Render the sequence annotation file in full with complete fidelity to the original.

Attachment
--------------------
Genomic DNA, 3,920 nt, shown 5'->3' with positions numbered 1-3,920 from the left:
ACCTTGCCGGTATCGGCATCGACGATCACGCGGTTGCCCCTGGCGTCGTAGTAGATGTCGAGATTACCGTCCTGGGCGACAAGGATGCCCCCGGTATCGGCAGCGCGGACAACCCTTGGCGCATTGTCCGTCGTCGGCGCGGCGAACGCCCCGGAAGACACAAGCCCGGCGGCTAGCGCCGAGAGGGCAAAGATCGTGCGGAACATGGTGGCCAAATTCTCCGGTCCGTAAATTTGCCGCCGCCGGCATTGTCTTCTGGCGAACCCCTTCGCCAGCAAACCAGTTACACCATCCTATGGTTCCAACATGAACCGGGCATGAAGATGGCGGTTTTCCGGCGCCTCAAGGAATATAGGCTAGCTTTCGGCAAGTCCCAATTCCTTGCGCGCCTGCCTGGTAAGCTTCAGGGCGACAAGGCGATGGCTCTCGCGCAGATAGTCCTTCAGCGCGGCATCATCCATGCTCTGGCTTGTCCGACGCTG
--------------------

Genomic DNA, 3,920 nt, shown 5'->3' with positions numbered 1-3,920 from the left:
ACCTTGCCGGTATCGGCATCGACGATCACGCGGTTGCCCCTGGCGTCGTAGTAGATGTCGAGATTACCGTCCTGGGCGACAAGGATGCCCCCGGTATCGGCAGCGCGGACAACCCTTGGCGCATTGTCCGTCGTCGGCGCGGCGAACGCCCCGGAAGACACAAGCCCGGCGGCTAGCGCCGAGAGGGCAAAGATCGTGCGGAACATGGTGGCCAAATTCTCCGGTCCGTAAATTTGCCGCCGCCGGCATTGTCTTCTGGCGAACCCCTTCGCCAGCAAACCAGTTACACCATCCTATGGTTCCAACATGAACCGGGCATGAAGATGGCGGTTTTCCGGCGCCTCAAGGAATATAGGCTAGCTTTCGGCAAGTCCCAATTCCTTGCGCGCCTGCCTGGTAAGCTTCAGGGCGACAAGGCGATGGCTCTCGCGCAGATAGTCCTTCAGCGCGGCATCATCCATGCTCTGGCTTGTCCGACGCTG